Preserve Your Lemon Harvest- Dehydrated Lemon Peel Powder
Between our backyard lemon tree, my mom’s lemon tree, and neighbors with lemon trees we have A LOT of lemons. While there are so many amazing uses for lemons, I’m going to share a helpful way to quickly process a large harvest to save for later.
Important NOTE: make sure your lemons aren’t sprayed with chemicals/pesticides, especially for the lemon peel powder. You really don’t want to be consuming any peel that has had direct contact with pesticides.
Let’s breakdown these lemons:
Wash your lemons.
Use a vegetable peeler to carefully remove the rind and leave behind the pith (The pith is the white layer under the skin. Ideally, you want less pith on the peels because it can be bitter and harder to dry).
If you have a thin skinned lemon (like a sweet meyer), you can peel your lemons like you would an orange, and there should not be much pith. Our homegrown lemons are sweet with very little pith on the peel, so our powder turns out just fine when hand peeled.
Set your lemon peels aside and juice the lemons into a measuring cup for saving.
Dehydrate the Lemon Peels
Arrange your lemon peels on your dehydrator racks.
As you are arranging, tear up the peels into pieces of similar size so they can dehydrate more evenly. Mine were about 1″ x 1.5″ but it doesn’t have to be scientific!
Space them out so they do not touch.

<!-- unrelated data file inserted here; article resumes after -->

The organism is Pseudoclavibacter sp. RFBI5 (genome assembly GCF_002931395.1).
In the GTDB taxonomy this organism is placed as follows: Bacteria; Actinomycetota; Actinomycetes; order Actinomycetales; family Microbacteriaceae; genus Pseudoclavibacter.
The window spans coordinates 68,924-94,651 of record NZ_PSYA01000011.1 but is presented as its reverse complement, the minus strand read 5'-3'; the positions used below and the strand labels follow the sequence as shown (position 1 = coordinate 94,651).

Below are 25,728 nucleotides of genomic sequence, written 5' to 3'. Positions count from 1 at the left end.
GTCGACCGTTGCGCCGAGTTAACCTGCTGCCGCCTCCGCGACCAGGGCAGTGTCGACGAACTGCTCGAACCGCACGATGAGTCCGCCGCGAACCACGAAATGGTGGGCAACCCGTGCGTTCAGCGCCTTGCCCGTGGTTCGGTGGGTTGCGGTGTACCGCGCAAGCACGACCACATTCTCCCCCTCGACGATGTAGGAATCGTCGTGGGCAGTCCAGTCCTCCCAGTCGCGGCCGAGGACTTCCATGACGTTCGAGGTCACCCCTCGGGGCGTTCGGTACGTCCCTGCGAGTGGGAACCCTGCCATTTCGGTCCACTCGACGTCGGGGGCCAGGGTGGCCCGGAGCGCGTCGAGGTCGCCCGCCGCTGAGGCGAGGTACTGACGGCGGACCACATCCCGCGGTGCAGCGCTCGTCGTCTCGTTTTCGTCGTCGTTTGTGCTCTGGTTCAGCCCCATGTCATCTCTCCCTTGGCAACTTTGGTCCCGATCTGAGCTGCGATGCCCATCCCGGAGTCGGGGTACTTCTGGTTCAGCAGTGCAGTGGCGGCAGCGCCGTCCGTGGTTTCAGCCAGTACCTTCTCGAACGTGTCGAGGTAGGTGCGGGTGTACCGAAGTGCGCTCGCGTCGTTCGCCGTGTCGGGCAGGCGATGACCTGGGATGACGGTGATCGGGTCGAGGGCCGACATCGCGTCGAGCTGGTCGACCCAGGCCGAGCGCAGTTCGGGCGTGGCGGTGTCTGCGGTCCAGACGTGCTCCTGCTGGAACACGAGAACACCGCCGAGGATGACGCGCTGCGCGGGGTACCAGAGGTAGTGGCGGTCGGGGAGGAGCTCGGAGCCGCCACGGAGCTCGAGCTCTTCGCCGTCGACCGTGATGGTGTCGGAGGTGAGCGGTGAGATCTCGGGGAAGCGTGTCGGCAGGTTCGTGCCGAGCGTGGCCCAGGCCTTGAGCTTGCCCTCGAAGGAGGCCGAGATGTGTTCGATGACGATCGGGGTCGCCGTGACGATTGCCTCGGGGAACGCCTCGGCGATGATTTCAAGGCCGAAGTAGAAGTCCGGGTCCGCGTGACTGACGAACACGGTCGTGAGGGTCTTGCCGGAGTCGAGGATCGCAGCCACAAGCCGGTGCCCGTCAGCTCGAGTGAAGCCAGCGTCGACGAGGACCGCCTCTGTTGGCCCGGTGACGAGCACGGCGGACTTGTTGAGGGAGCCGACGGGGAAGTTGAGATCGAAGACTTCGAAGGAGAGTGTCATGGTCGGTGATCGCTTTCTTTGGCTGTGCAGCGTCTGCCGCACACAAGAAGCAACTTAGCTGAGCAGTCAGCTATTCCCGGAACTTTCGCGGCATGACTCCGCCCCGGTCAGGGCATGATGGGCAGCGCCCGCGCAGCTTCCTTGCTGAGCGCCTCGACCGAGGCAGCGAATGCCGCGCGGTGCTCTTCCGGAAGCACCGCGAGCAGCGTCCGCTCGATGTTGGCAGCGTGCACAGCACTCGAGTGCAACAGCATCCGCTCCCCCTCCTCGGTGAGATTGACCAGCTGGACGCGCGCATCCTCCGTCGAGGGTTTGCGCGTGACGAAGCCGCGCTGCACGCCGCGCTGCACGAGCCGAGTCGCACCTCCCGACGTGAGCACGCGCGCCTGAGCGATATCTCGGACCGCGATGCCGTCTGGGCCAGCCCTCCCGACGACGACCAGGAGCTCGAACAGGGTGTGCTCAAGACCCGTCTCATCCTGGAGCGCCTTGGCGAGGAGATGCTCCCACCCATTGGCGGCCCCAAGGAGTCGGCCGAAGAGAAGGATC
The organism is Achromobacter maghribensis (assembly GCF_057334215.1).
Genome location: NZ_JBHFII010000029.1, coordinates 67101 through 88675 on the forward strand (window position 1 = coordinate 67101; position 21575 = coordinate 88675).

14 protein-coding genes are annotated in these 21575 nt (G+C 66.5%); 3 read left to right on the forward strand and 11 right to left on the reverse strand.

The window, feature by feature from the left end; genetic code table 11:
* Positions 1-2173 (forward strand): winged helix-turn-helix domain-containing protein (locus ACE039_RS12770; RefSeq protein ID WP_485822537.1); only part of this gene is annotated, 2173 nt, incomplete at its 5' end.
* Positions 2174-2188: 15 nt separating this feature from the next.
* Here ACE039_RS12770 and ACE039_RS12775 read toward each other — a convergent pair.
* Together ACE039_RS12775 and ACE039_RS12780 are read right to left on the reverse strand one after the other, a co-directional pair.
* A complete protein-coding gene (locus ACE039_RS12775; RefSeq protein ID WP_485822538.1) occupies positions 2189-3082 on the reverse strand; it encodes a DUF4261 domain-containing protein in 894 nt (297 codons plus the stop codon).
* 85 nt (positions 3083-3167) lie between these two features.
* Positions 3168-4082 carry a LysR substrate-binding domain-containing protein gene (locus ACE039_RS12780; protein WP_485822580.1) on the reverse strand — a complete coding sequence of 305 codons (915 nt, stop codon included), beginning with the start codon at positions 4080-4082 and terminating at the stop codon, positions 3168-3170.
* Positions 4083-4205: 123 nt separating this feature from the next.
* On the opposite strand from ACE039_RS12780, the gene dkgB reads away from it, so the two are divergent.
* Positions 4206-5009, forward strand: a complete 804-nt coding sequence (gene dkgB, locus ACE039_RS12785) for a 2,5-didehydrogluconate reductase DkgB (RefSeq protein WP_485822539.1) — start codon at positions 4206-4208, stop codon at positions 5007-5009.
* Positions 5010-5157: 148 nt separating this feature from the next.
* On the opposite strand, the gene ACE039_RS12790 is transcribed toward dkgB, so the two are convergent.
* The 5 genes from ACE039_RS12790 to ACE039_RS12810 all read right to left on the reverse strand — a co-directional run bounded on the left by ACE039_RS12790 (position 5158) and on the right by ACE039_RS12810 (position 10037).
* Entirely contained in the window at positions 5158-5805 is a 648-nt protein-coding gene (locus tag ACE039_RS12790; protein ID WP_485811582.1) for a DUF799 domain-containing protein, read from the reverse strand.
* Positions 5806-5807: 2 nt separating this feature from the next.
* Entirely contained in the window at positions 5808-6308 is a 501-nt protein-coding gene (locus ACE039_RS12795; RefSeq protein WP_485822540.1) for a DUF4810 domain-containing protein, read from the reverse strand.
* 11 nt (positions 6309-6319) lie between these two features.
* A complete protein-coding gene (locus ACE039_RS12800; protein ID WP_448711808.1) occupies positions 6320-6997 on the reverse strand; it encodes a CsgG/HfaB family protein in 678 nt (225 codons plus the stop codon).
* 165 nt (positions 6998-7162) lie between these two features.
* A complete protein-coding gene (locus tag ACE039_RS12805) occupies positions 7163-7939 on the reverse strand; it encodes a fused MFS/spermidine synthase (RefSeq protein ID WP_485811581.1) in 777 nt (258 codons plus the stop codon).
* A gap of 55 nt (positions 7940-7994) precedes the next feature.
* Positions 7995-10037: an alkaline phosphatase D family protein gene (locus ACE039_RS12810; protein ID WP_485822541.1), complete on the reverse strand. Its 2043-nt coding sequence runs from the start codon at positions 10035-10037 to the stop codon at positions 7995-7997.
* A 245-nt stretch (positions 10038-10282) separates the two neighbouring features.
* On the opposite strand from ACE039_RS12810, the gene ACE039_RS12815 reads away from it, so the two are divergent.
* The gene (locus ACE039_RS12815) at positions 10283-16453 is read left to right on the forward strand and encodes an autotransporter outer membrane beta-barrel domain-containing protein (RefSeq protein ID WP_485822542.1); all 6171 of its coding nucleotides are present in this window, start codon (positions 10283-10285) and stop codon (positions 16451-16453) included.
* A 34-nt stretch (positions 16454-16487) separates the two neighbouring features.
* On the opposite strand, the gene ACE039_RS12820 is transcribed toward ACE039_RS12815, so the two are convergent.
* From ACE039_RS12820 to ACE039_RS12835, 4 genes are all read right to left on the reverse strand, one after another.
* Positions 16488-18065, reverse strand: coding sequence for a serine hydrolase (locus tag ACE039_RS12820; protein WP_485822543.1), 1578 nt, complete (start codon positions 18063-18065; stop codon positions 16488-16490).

Dehydrate on the “fruit” setting, about 135 Degrees F.
Continue to dehydrate until completely dry—as crisp as a potato chip! The peels should snap when you try and bend them. This is very important so your powder does not develop mold or mildew.
Blend the dried peel
Place all the dried peels in your blender.
Blend and process, pulsing at first, until you are left with a fine powder.
Transfer the powder to an airtight container (I use a mason jar).
STORE your lemon peel powder in a dark, dry cabinet or pantry until ready to use.
Save the juice
Use the lemon juice for a variety of baking recipes. Make lemon curd, a lemon loaf, muffins, a salad dressing, or do a classic summer lemonade! The juice can stay in the fridge for a few days if you can’t process it right away.
I’ve heard of people freezing the juice in ice cube trays and then transferring their frozen cubes to a freezer bag for future use.
Check out my favorite ways to use this powder (a little goes a long way!):
DIY Lemon Herb Seasoning Mix. It makes the best roast chicken.
You can also add this powder to salad dressings.
Sprinkle over roasted asparagus, romanesco, or whatever vegetables need that bright, zesty flavor!
Use as a substitute for fresh lemon zest in recipes. 1 Tablespoon fresh grated lemon zest=1 teaspoon of dried lemon powder.
PS: Tag me in your #FreckledCA creations on Instagram!